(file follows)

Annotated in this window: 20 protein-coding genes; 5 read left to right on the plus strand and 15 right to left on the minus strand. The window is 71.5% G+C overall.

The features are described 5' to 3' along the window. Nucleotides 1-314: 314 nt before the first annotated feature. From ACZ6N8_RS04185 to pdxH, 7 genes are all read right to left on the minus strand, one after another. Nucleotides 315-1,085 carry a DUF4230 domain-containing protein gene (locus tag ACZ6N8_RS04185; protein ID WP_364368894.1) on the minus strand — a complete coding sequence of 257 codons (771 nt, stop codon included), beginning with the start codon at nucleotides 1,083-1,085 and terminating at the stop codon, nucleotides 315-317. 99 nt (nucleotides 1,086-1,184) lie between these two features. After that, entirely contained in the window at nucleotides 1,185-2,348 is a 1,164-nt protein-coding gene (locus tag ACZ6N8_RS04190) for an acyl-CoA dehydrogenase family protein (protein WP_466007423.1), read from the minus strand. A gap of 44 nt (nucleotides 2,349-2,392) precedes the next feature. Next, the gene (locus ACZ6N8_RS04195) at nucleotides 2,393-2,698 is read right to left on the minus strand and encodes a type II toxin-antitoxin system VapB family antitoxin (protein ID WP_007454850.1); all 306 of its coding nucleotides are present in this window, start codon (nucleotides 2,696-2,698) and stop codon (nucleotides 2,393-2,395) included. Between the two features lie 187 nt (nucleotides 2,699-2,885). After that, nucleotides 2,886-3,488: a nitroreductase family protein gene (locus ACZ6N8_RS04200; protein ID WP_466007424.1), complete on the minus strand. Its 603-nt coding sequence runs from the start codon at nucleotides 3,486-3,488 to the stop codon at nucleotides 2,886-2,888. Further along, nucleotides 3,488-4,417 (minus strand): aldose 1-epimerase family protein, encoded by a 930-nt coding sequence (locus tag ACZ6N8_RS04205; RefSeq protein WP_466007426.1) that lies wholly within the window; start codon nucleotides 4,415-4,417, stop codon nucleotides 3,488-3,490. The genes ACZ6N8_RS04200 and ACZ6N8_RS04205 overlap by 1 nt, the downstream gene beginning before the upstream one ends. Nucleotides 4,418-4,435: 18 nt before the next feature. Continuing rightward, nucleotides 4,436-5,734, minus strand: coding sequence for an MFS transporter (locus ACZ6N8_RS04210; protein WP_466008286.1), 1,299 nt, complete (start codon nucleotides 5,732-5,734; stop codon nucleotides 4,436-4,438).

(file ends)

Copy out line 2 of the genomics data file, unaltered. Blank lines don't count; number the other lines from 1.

The features are described 5' to 3' along the window. Nucleotides 1-314: 314 nt before the first annotated feature. From ACZ6N8_RS04185 to pdxH, 7 genes are all read right to left on the minus strand, one after another. Nucleotides 315-1,085 carry a DUF4230 domain-containing protein gene (locus tag ACZ6N8_RS04185; protein ID WP_364368894.1) on the minus strand — a complete coding sequence of 257 codons (771 nt, stop codon included), beginning with the start codon at nucleotides 1,083-1,085 and terminating at the stop codon, nucleotides 315-317. 99 nt (nucleotides 1,086-1,184) lie between these two features. After that, entirely contained in the window at nucleotides 1,185-2,348 is a 1,164-nt protein-coding gene (locus tag ACZ6N8_RS04190) for an acyl-CoA dehydrogenase family protein (protein WP_466007423.1), read from the minus strand. A gap of 44 nt (nucleotides 2,349-2,392) precedes the next feature. Next, the gene (locus ACZ6N8_RS04195) at nucleotides 2,393-2,698 is read right to left on the minus strand and encodes a type II toxin-antitoxin system VapB family antitoxin (protein ID WP_007454850.1); all 306 of its coding nucleotides are present in this window, start codon (nucleotides 2,696-2,698) and stop codon (nucleotides 2,393-2,395) included. Between the two features lie 187 nt (nucleotides 2,699-2,885). After that, nucleotides 2,886-3,488: a nitroreductase family protein gene (locus ACZ6N8_RS04200; protein ID WP_466007424.1), complete on the minus strand. Its 603-nt coding sequence runs from the start codon at nucleotides 3,486-3,488 to the stop codon at nucleotides 2,886-2,888. Further along, nucleotides 3,488-4,417 (minus strand): aldose 1-epimerase family protein, encoded by a 930-nt coding sequence (locus tag ACZ6N8_RS04205; RefSeq protein WP_466007426.1) that lies wholly within the window; start codon nucleotides 4,415-4,417, stop codon nucleotides 3,488-3,490. The genes ACZ6N8_RS04200 and ACZ6N8_RS04205 overlap by 1 nt, the downstream gene beginning before the upstream one ends. Nucleotides 4,418-4,435: 18 nt before the next feature. Continuing rightward, nucleotides 4,436-5,734, minus strand: coding sequence for an MFS transporter (locus ACZ6N8_RS04210; protein WP_466008286.1), 1,299 nt, complete (start codon nucleotides 5,732-5,734; stop codon nucleotides 4,436-4,438).